South Korea’s top three shipbuilders are expected to suffer from tough business conditions in 2017 with their orders likely to reach levels similar to this year, industry sources said Tuesday.
In the face of a global vessel glut and fiercer competition from Chinese rivals, the three shipyards — Hyundai Heavy Industries Co., Samsung Heavy Industries Co. and Daewoo Shipbuilding & Marine Engineering Co. — are struggling to set their order targets for next year, according to the sources.
Industry leader Hyundai Heavy Industries has reportedly set its 2017 order target at a level similar to this year’s US$9.5 billion. In the first 11 months of this year, the shipyard bagged contracts worth $7.1 billion, much lower than its goal of $19.5 billion set at the start of the year.
In mid-November, Hyundai Heavy Industries trimmed its order target, which market watchers say is very unusual and mirrors serious difficulties clinching orders and high market uncertainty.
“The company will do its best to meet the revised target,” a company official said. “Based on that, we will finalize the order target for the coming year.”
Daewoo Shipbuilding & Marine Engineering Co. is shooting for a 2017 order number that is similar to this year’s goal of $6.2 billion or undershoots the figure. At the start of the year, the troubled shipyard aimed to win orders worth $10.8 billion this year but was forced to cut the figure in June.
Due to the complete erosion of its capital, Daewoo Shipbuilding & Marine Engineering has been facing hardships clinching orders this year, with its orders coming to a mere $1.55 billion in the January-November period.
Samsung Heavy Industries Co. is expected to set its 2017 order target at a level that is slightly higher than $5.3 billion for this year, as the company is likely to clinch a 3 trillion-won ($2.5 billion) order for the construction of a floating LNG unit from Italian petroleum giant Eni SpA early next year.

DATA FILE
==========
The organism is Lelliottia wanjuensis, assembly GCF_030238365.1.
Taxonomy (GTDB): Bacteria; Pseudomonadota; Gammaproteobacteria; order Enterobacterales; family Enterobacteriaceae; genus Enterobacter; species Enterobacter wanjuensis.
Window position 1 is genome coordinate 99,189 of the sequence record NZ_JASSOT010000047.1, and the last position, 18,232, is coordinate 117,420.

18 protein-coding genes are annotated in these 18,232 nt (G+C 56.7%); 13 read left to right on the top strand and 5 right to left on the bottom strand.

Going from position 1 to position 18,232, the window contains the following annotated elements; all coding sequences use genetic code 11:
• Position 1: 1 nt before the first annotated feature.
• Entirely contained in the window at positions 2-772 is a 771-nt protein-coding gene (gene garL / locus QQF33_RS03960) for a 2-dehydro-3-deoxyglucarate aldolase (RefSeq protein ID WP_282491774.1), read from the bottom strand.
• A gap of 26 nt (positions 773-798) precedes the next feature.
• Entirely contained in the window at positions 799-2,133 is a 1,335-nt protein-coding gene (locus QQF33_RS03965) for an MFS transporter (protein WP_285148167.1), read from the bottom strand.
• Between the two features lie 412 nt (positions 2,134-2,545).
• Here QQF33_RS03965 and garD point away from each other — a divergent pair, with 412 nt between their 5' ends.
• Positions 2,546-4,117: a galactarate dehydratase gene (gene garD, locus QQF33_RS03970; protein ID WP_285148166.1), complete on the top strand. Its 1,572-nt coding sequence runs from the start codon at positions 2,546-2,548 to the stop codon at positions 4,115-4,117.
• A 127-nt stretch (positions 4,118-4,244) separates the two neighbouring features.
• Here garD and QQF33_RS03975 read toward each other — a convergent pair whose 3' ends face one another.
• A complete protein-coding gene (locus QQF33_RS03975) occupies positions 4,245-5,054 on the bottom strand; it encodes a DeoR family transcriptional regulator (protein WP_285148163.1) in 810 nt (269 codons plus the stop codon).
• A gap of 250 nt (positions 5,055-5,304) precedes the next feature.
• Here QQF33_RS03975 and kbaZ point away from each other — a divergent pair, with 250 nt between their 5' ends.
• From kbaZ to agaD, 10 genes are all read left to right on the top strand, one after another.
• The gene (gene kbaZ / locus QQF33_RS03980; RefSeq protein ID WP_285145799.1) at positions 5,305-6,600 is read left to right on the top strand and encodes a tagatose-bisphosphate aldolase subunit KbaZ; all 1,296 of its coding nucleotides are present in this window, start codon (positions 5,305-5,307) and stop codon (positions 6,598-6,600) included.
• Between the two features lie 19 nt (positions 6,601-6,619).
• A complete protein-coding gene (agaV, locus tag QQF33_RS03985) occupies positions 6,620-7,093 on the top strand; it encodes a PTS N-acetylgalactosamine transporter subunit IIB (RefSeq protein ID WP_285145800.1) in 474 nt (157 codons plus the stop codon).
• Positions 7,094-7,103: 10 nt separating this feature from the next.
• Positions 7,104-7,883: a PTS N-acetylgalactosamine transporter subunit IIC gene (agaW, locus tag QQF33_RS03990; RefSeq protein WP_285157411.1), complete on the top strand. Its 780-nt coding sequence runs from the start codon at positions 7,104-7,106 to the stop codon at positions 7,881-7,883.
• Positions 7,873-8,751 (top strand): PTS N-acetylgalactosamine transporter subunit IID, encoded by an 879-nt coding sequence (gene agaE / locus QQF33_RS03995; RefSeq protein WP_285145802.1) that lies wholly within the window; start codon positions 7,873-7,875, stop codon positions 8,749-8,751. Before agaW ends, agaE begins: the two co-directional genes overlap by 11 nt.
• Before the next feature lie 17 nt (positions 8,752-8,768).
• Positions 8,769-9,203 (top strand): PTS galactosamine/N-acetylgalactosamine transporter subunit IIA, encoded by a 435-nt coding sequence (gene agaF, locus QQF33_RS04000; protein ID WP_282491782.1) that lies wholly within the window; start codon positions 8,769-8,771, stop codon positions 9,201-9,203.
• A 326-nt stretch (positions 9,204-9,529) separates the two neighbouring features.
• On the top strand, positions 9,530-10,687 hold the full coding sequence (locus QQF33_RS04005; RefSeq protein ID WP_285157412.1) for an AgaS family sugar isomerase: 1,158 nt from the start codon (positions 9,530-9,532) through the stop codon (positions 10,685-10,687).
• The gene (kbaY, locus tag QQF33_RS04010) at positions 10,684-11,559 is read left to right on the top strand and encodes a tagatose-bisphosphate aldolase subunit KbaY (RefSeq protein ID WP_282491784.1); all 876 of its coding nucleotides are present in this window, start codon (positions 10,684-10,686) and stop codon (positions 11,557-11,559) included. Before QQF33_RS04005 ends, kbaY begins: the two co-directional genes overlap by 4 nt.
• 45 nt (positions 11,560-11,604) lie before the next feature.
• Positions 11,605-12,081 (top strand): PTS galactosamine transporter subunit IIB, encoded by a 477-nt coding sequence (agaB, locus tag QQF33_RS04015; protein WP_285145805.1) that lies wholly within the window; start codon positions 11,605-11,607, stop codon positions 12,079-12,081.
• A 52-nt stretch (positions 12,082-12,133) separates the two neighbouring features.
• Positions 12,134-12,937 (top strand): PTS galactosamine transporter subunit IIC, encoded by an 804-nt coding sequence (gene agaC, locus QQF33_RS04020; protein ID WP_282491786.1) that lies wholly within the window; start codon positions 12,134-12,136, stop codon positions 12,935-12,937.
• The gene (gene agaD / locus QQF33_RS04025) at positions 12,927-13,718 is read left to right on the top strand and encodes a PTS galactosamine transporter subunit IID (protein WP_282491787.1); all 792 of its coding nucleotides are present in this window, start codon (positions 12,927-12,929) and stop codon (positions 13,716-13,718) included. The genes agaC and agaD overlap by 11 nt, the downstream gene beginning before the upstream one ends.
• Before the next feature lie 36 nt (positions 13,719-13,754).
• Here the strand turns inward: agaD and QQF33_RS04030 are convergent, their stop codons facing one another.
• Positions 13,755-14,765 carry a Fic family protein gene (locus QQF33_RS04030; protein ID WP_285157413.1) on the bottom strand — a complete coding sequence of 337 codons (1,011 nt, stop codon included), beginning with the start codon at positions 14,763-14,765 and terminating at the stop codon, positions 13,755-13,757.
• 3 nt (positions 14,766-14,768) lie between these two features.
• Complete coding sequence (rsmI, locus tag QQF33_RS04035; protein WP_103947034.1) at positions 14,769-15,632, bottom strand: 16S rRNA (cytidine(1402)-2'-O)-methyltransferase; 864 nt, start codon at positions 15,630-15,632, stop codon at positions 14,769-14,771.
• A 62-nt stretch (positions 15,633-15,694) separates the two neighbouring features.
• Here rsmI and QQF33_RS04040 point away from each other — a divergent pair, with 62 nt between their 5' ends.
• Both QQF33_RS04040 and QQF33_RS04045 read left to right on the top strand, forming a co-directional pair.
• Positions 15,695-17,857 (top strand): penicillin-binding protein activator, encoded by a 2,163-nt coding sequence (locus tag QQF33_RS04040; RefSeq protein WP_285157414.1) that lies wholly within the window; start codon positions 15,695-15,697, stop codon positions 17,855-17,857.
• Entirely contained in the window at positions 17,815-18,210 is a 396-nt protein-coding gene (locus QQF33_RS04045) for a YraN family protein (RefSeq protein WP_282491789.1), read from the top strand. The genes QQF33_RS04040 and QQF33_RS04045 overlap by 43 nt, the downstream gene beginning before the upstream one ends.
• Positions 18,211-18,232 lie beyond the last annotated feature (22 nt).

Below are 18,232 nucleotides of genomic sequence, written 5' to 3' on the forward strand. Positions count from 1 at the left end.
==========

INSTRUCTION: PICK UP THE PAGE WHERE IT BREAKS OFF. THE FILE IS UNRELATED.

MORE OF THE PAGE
In May, Samsung Heavy Industries slashed its order target from $12.5 billion at the beginning of the year. In the first 11 months of this year, the shipyard obtained orders worth $520 million.
Global research firm Clarkson Research Services has forecast that the world shipbuilding industry will continue to face an “order cliff” next year and make a full-fledged recovery starting in 2018, with global ship orders reaching one-third of the usual level.
Some local experts, however, expressed guarded optimism for next year, saying shipowners may place more orders in the belief that the market has bottomed out.
South Korean shipbuilders have been under severe financial strain since the 2008 global economic crisis, which sent new orders tumbling amid a glut of vessels and tougher competition from Chinese shipyards. The top three shipyards logged a combined operating loss of 8.5 trillion won last year due largely to increased costs stemming from a delay in the construction of offshore facilities and an industrywide slump.
The shipbuilders have drawn up sweeping self-rescue programs worth 11 trillion won in desperate bids to wade through the protracted slump and escalating losses.